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United States Department of Agriculture

Agricultural Research Service

Title: Genetic Diversity in and Conservation Strategy Considerations for Navajo-Churro Sheep

Authors
item Maiwashe, Norman - COLORADO STATE UNIVERSITY
item BLACKBURN, HARVEY

Submitted to: Journal of Animal Science
Publication Type: Peer Reviewed Journal
Publication Acceptance Date: June 15, 2004
Publication Date: September 1, 2004
Citation: Maiwashe, N., Blackburn, H.D. 2004. Genetic diversity in and conservation strategy considerations for navajo churro sheep. Journal of Animal Science. 82:2900-2905.

Interpretive Summary: The objectives of this study were to: evaluate genetic diversity of the Navajo-Churro sheep using pedigree information, examine the distribution of the population, and evaluate the impact of breeder dynamics on genetic conservation of the breed. Pedigree data and breeder information (city and state) were obtained from the Navajo-Churro Sheep Breed Association. The U.S. was divided into four regions in order to characterize breeder distribution. Inbreeding coefficients were calculated for each individual breeder using pedigree information. A geographic information system (GIS) program was used to overlay breeders, flock size, and flock inbreeding level. The correlation between level of inbreeding and flock size (r=-0.07, P>0.05) indicated that inbreeding levels are not different across flocks. The mean for flock inbreeding levels ranged from 0 to 11% across regions. The level of inbreeding did not differ among regions except for the region with the fewest breeders. Number of breeders registering sheep averaged 34 per year. Most of the breeders were transient, with only 8 breeders maintaining ownership for more than seven years. The rate of inbreeding was 0.1% per year indicating a linear increase over the period of time studied. Effective population size was calculated at 92 head. Considering the minimal level of inbreeding in this population, it is clear that the loss of genetic diversity has not yet reached critical levels; however, an effective population size of less than 100 head indicates breeders need to be concerned about genetic diversity in this breed. Given the in-situ population and the transient nature of the breeders, development of cryopreserved germplasm may be the best long-term strategy for maintaining this breed's genetic diversity.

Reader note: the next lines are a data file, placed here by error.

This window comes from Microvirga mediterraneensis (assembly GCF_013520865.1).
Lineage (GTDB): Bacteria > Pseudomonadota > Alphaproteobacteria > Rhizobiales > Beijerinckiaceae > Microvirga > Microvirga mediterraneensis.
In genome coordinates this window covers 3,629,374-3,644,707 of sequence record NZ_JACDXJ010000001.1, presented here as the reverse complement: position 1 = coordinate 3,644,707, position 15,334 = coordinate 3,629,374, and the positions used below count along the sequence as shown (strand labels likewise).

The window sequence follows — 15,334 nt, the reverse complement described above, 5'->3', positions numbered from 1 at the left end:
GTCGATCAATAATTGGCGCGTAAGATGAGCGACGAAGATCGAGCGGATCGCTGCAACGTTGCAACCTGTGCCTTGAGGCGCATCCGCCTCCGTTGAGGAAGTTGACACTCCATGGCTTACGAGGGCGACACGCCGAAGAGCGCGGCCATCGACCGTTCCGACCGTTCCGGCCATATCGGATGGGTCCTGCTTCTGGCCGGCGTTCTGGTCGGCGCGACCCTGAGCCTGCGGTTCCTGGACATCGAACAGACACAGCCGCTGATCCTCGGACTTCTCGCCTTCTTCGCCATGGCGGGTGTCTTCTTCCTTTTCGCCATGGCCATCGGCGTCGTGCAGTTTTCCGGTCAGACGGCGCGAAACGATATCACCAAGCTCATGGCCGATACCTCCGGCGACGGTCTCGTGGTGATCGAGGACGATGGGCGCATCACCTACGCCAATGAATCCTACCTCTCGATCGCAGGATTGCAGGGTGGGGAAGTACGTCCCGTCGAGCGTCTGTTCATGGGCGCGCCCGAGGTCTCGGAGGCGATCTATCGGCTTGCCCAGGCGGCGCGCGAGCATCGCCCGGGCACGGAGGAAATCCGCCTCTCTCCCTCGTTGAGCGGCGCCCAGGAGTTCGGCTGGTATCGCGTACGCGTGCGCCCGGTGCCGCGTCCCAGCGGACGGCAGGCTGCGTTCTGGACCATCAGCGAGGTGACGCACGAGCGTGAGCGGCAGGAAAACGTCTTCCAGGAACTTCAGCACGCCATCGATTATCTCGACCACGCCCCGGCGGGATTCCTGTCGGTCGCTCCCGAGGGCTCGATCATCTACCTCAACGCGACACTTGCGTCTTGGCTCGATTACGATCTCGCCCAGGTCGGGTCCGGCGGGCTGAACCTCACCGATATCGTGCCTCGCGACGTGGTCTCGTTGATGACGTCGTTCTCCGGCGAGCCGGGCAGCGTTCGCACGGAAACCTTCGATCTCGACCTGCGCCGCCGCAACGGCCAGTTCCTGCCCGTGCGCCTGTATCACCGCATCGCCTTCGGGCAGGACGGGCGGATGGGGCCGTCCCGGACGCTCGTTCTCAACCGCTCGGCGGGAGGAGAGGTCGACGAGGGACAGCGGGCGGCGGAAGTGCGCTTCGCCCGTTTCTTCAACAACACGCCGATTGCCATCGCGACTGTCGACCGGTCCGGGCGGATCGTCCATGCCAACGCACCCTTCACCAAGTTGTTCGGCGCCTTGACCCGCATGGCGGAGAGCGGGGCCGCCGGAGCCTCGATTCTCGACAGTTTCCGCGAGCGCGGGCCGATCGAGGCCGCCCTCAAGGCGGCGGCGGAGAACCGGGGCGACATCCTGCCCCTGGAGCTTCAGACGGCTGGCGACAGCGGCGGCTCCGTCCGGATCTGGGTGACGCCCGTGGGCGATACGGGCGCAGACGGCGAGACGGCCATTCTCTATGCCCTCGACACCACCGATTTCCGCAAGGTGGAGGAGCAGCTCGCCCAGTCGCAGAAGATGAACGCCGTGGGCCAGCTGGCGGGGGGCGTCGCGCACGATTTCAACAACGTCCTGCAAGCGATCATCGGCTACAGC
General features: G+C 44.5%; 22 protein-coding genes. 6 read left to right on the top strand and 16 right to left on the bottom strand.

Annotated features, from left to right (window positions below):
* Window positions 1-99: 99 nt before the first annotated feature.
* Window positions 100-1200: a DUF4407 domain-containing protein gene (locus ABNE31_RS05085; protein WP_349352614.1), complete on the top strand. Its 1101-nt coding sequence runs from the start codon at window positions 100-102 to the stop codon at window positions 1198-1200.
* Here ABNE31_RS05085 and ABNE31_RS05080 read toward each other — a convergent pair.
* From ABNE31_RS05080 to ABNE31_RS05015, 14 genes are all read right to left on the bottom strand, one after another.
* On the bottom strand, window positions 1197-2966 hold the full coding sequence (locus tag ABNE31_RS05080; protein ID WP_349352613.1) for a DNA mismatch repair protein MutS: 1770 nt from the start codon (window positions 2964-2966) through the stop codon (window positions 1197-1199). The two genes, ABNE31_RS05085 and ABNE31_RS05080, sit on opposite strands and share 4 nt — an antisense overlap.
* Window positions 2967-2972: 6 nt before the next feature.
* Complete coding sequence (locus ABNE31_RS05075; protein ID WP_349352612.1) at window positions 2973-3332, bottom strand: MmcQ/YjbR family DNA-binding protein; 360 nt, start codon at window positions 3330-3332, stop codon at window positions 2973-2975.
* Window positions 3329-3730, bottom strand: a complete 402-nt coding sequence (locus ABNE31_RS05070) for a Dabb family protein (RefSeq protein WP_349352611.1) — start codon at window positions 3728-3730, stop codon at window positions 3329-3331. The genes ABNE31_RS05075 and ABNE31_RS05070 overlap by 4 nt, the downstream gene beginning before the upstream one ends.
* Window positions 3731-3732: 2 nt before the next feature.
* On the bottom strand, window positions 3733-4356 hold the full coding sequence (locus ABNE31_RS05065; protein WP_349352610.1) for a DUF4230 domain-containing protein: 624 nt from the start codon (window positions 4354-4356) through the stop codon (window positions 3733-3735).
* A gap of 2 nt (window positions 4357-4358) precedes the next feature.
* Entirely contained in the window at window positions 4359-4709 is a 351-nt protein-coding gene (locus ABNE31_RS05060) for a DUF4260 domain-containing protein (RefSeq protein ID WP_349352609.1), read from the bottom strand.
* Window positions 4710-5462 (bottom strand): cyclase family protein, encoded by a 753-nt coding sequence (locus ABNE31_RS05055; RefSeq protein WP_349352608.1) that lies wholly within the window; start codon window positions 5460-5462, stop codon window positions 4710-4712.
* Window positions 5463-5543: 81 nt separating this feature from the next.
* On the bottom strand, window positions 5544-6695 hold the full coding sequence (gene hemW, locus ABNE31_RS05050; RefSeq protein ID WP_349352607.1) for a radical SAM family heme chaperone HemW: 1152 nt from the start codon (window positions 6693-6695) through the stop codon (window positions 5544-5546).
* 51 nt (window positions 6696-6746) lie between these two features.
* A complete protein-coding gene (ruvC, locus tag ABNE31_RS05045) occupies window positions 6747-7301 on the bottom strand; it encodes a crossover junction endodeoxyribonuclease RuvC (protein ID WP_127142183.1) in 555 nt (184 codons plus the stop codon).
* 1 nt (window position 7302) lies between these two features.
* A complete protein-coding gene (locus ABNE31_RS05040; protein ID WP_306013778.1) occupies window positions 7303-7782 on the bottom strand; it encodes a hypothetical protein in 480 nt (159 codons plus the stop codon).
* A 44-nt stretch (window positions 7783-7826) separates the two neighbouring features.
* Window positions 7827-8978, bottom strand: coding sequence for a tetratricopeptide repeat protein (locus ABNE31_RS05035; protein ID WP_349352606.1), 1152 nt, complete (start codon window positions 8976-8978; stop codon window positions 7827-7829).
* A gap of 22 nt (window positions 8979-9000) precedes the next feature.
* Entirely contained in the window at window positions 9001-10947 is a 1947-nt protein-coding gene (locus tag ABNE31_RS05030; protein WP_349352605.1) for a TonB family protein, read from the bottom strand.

Technical Abstract: The objectives of this study were to: evaluate genetic diversity of the Navajo-Churro sheep using pedigree information, examine the distribution of the population, and evaluate the impact of breeder dynamics on genetic conservation of the breed. Pedigree data and breeder information (city and state) were obtained from the Navajo-Churro Sheep Breed Association. The U.S. was divided into four regions in order to characterize breeder distribution. Inbreeding coefficients were calculated for each individual breeder using the pedigree information. A geographic information system (GIS) program was used to overlay breeders, flock size, and flock inbreeding level. The correlation between level of inbreeding and flock size (r=-0.07, P>0.05) indicated that inbreeding levels are not different across flocks. The mean for flock inbreeding levels ranged from 0 to 11% across regions. The level of inbreeding did not differ among regions except for the region with the fewest breeders. Number of breeders registering sheep averaged 34 per year. Most of the breeders were transient with only 8 breeders maintaining ownership for more than seven years. The rate of inbreeding was 0.1% per year indicating a linear increase over the period covered in this study. Effective population size was calculated at 92 head. Considering the minimal level of inbreeding in this population, it is clear that the loss of genetic diversity has not yet reached critical levels, within the time frame studied. Given the in-situ population and the transient nature of the breeders, development of cryopreserved germplasm may be the best long-term strategy for maintaining this breed's genetic diversity.

Last Modified: 9/10/2014
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